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How To Write A Novel


patina

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From Writer's Digest Facebook page.  Eerily similar to my writing process!  (Except I don't have a Twitter or Tumblr account.).

 

When I begin a story, the first sentence frequently turns out to be somewhere in the middle.  I'm not a linear writer, although I have written from beginning to end, without detours, a handful of times. 

 

1. Open a new Word document.

2. Save it as tentative book title.

3. Wonder if any other books have this title

4. Check Twitter.

5. Google tentative book title.

6. Feel relieved that you’re somewhat original…

7. Type the title and “Chapter One” in Word document.

8. Check e-mail.

9. Check Facebook.

10. Stare at blinking cursor in Word document.

11. Check latest favorite blogs & tumblrs.

12. Type first sentence.

13. Click “save.”

14. Feel accomplished.

15. Feel thirsty.

(How many blog page views are enough to impress an agent?)

16. Refill water glass.

17. Check Twitter.

18. Click on five different-yet-equally-inane HuffPo links.

19. Stare at blinking cursor after first sentence.

20. Realize that, though this is the third novel you’ve written, you’ve completely forgotten the principles on how to successfully start a novel.

21. Write blog post about it.

22. Type second sentence

 

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Sadly true. I would note, however, that the author forgot the most important part of the process: shopping for all the stuff.

 

Those who write by hand must procure just the right writing utensils and paper to enable the physical act of writing to be pleasurable. Unnecessary scratching of pen on paper, or a slippery pen barrel, or an annoying wire spiral binding, can all be enough to derail your train of creative thought.

 

Writers who compose on a computer or other electronic device require an appropriate keyboard, a screen large enough to view the necessary sections at once, and - most importantly - the requisite special software since everybody knows that if you don't have Scrivener or its ilk, your novel is doomed from the start. As to the latter, don't forget to build in time to select, download, install, troubleshoot, and learn to use said software, including the time spent cruising the internet for everyone's opinions about which versions are best and whether the upgrades are worth the trouble. The wrong software can doom your novel, and you certainly don't want to take that chance.

 

Locale is also important. Good manners dictates that if you write at a coffee shop, you must periodically purchase something to justify your occupancy of that table in the front window where everyone can see you working. Those with annoying roommates, loud children, and other distractions at home must periodically escape to conferences (see below) or, at a minimum, a local hotel where they can settle into a lovely room, order room service, and commune with the muse in between treks to the hotel pool and sauna. Alternatively, if you wish to write at home, furnishing (or building) a proper writing space is of paramount importance if you are to create art. (Stephen King wrote Carrie in the crummy four-room apartment where he lived with his wife and two little kids, but that dude's weird. An artist would never tolerate this. Decor is essential for inspiration.)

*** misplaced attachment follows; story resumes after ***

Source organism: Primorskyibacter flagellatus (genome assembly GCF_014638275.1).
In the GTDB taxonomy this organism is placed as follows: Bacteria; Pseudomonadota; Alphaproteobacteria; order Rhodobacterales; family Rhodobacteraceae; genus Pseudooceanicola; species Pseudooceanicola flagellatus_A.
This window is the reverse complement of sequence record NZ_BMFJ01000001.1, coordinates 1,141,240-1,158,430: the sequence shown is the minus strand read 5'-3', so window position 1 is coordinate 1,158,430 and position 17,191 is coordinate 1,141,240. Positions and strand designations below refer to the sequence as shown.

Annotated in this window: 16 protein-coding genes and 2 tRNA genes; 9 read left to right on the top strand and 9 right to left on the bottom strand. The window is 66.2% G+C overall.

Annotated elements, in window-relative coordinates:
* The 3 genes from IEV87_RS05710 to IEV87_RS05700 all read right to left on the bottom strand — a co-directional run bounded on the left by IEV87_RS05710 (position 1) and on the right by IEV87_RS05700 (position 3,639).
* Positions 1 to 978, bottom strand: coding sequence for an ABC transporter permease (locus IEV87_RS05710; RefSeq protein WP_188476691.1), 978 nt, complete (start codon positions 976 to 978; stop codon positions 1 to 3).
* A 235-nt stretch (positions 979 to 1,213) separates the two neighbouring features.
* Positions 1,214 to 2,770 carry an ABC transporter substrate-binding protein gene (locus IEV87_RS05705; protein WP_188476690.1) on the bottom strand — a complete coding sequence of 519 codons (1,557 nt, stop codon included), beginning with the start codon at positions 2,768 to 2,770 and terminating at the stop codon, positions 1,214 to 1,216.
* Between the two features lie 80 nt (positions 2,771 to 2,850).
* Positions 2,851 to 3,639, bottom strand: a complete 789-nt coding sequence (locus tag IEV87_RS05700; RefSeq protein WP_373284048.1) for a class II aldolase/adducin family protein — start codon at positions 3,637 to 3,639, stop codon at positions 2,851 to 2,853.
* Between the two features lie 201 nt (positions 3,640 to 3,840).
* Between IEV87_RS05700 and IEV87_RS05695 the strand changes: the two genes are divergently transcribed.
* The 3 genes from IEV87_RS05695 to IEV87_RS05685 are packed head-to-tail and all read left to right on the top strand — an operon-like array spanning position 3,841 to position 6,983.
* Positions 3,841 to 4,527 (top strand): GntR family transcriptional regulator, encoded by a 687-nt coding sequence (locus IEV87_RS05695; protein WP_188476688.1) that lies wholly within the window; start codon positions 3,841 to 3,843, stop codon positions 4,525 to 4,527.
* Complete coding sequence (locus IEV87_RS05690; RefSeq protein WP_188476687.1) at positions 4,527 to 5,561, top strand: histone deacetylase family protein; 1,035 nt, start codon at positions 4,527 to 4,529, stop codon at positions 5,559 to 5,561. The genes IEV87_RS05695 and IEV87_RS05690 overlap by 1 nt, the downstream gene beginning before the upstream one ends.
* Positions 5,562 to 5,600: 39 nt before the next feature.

Naturally, no one can just sit down and write a novel. Books and articles must be acquired and studied at great length. The more money you spend on writing books and periodicals, the clearer it is that you're a serious writer. Don't forget highlighters (different colors for different purposes - yellow for craft suggestions, pink for inspiration, green for recommendations about publishing, etc.), post-it notes to flag extra-special sections, and new reading glasses since you can't possibly expect to appreciate nuances without appropriate corrective lenses. (If you don't currently have a need for reading glasses, you can buy the kind that have plain glass instead of lenses. The point is that, as everybody knows, all writers wear glasses when they're working.) The best part is that you don't actually have to read these volumes - it's enough to be surrounded by them. Inspiration seeps right off the pages and into your creative spirit.

 

Don't forget about your social media presence. Facebook and Twitter are all very well and good, but it goes without saying that if you pay for something, it must be better. There are countless writer sites that will allow you access to their wealth of wisdom for an annual subscription fee, and you must research them diligently to ensure that you join only the best ones. Also, there are classes (in person or online), conferences (ditto), and numerous other ways that you can spend money to associate with other writers and add to your store of knowledge, and these too must be assiduously researched. You will need to devote substantial sums and time to setting up your writer website since everyone is going to want to know where they can find you online when your novel is finally published. Plus, when you go to the classes or conferences in person, you need business cards to hand out because all the other writers will want to keep in touch with you. (Note that this last is essentially the equivalent of your bunkmates at summer camp promising to write. It won't happen, but you'll have a nice little collection of cards to review when you want to take a break.)

 

All in all, if you manage the process correctly, you can spend copious amounts of time and money without having to produce a single sentence. (Luckily, it's tax-deductible, but that's another conversation.)